Departing trade boss targets domestic sourcing

By Rod Addy contact

- Last updated on GMT

Related tags: International trade, Milk, European union, Uk

'Health mark' labelling has given the impression imported Cheddar was made in the UK
'Health mark' labelling has given the impression imported Cheddar was made in the UK
Outgoing Dairy UK director general Jim Begg has hit out at misleading labelling implying all the ingredients of dairy products are sourced from the UK when this is not the case.

“You can’t have a situation where ingredients originate from a different country, but are labelled as if they are British,”​ Begg told FoodManufacture.co.uk.

He was echoing comments made in April​ by Dairy Crest chief executive Mark Allen, who argued UK ‘health mark’ rules gave the impression Cheddar cheese imported into the UK was made here.

Begg supported the Department for Environment, Food and Rural Affairs plan launched in May​ to reduce reliance on food imports.

‘Long term ambitions’

“Ultimately it has to be [from the UK] as long as the UK supply chain is sustainable. Import supply substitution is one of the long-term ambitions of the dairy industry.”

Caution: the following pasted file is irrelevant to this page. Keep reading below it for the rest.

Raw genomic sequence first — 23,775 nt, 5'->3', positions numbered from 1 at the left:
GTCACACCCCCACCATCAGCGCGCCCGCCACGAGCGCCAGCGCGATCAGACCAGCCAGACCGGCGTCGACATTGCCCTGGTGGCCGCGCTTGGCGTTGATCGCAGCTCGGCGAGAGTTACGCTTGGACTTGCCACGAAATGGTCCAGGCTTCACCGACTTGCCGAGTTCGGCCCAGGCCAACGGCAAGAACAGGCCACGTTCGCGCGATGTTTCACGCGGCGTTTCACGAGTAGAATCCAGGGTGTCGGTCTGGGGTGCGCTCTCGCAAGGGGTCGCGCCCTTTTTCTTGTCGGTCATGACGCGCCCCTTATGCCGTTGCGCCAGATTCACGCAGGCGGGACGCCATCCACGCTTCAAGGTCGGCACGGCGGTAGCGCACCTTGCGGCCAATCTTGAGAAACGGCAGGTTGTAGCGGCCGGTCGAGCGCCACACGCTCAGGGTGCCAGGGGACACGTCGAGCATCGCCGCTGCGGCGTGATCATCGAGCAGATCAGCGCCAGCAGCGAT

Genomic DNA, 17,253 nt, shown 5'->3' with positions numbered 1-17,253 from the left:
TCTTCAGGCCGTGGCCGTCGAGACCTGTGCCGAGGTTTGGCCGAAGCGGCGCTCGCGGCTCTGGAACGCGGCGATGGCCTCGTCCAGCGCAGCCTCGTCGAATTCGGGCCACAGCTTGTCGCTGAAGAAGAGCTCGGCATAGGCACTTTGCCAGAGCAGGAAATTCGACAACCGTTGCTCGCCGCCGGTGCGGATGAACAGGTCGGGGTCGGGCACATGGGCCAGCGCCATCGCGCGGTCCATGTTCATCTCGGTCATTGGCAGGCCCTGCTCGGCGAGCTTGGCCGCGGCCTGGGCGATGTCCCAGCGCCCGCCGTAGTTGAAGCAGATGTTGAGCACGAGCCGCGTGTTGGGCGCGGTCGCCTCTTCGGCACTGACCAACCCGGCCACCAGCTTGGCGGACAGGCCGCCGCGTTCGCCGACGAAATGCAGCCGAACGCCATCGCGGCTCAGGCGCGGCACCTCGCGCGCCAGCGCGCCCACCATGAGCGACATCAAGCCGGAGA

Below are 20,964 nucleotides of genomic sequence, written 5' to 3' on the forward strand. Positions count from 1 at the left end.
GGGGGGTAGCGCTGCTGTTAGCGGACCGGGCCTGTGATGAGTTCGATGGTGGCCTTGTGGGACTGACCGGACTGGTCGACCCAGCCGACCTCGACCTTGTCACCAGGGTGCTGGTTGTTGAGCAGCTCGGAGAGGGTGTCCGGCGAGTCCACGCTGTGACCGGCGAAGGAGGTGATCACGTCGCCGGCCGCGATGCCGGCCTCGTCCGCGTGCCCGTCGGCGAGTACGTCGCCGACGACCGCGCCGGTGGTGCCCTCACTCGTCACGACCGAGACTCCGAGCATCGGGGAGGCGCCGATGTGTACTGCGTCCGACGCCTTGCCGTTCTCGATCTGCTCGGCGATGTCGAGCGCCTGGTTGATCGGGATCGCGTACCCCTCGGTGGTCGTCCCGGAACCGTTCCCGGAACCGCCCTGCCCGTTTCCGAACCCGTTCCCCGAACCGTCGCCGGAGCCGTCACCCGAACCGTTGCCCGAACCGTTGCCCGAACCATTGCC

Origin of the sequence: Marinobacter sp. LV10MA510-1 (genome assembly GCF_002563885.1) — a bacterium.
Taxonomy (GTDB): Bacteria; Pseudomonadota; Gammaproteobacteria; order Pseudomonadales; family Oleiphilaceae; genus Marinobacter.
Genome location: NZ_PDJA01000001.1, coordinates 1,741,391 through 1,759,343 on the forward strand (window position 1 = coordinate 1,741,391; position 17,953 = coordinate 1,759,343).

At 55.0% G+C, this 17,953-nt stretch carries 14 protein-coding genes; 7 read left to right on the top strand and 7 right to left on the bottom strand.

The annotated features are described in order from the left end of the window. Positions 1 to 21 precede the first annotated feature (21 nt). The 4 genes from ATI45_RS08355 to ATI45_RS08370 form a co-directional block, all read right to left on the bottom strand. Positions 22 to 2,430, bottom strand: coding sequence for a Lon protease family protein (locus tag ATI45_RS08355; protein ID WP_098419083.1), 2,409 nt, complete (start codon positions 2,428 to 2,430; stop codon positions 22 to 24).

He went on to say that demand for locally sourced products offered an important area of development for the sector.

“The exploitation of British provenance seems to be a real opportunity to help us win greater share of markets, particularly in the cheese sector. Across business consumers want to support farmers and the industry and buying British is the one sure way they can do this.”

He said both export and domestic markets held further development potential for UK dairy farmers and processors. “Opportunities for growth should be in areas which maximise profitability. That may be in export markets. The domestic opportunity is almost certainly in added value.”

‘Natural advantages’

Industry had to “move to those parts of the world that are most competitive”​, but the UK market should not downplay its benefits, he said. “We have natural advantages of climate, land and grass, fertile pastures that give us a head start over other parts of the EU and we have to exploit that properly.”

He denied that the era of the small UK dairy farmer or processor was dead and that the future only lay in the hands of large dairy cooperatives.

“There is a role for everybody. The skill of the manager is far more important than the structure of a business. Small businesses can be and are highly profitable, driven by efficiency and innovation programmes. Farm processors can exploit provenance and be winners in the marketplace.”

Begg announced he would be stepping down from his role last week​, although he told FoodManufacture.co.uk he still intends to keep involved in the dairy industry.

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